Piet van der Linde

With the NoseRings I don’t even know I am weaning, so easy and laid-back everything goes. I keep the weanlings with their mothers for about a week before I take them away without too much weaning shock. Ideally, I then keep the bull calves separate from the heifer calves. The type of season will determine exactly how long I keep the bull calves, but the aim is to keep them until August, when...

Owen Taute

During good seasons I sell my bull calves directly from their mothers at around 8 months of age and keep about 90% of my heifers. These heifers I wean in the cow herd with NoseRings. This reduces my management considerably, as I don’t have to provide for a separate herd. When, however, it is a difficult year and I want to wean early to help the cows, I wean the whole lot but keep them in the herd...

JD van der Vyver

If you want to, for example, wean a first calver’s calf a little earlier to give the mother a bit of a break, you just apply a NoseRing and leave the calf with its mother. In addition, the NoseRing gives you the flexibility to further wean selectively according to birth date. Over a calving season of three months, there is a huge difference between the first calves and the last ones. The NoseRing...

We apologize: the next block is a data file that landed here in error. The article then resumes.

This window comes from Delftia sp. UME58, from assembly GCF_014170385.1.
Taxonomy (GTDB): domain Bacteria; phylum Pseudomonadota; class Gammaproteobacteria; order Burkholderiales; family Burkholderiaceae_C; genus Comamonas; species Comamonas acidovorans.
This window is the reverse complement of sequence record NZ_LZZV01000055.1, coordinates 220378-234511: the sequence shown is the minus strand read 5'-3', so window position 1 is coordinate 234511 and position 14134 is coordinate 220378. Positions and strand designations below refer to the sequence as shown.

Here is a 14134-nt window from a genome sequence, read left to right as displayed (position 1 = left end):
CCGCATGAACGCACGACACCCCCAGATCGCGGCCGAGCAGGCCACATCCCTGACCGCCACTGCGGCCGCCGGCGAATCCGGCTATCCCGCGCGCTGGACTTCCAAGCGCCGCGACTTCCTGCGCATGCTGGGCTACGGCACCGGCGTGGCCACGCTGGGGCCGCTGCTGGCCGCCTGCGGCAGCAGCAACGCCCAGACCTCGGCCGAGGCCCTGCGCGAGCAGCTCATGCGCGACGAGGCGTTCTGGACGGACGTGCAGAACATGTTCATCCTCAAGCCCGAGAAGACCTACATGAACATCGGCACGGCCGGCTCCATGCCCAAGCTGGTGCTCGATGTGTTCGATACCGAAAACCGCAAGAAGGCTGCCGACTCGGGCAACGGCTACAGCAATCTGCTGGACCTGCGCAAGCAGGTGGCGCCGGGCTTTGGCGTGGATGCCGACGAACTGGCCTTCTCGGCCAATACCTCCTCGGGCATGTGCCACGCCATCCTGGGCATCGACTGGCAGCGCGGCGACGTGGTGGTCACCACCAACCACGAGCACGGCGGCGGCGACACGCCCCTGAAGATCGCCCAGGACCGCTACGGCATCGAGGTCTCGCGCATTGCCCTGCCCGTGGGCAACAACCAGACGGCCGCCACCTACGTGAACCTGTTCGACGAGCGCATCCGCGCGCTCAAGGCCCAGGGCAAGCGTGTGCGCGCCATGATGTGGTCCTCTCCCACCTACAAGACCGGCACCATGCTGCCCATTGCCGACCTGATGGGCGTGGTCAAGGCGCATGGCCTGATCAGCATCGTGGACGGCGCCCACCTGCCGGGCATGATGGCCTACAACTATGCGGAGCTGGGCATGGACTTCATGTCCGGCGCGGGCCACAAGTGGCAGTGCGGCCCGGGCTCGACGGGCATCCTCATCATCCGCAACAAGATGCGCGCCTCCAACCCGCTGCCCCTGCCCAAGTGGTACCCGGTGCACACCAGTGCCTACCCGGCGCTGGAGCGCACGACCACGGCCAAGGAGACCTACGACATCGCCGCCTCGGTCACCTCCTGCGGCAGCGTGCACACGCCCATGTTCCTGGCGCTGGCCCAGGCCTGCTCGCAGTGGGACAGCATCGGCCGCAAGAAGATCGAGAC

Take the stress out of weaning

NoseRings to wean calves have been around since 1997, when Dick Richardson of Vryburg came up with the concept to reduce cost from loss of production due to stress. It soon transpired that NoseRings offer several additional advantages, such as easier management of grazing planning, larger and fewer herds, and easier single herd management. If you don’t have to separate your weanlings from the cow herd, it simply makes herd management so much easier.


Silent, stress-free weaning is achievable

by Judy Richardson and Michael Cox – During extreme weather conditions such as drought, NoseRings make earlier weaning possible.


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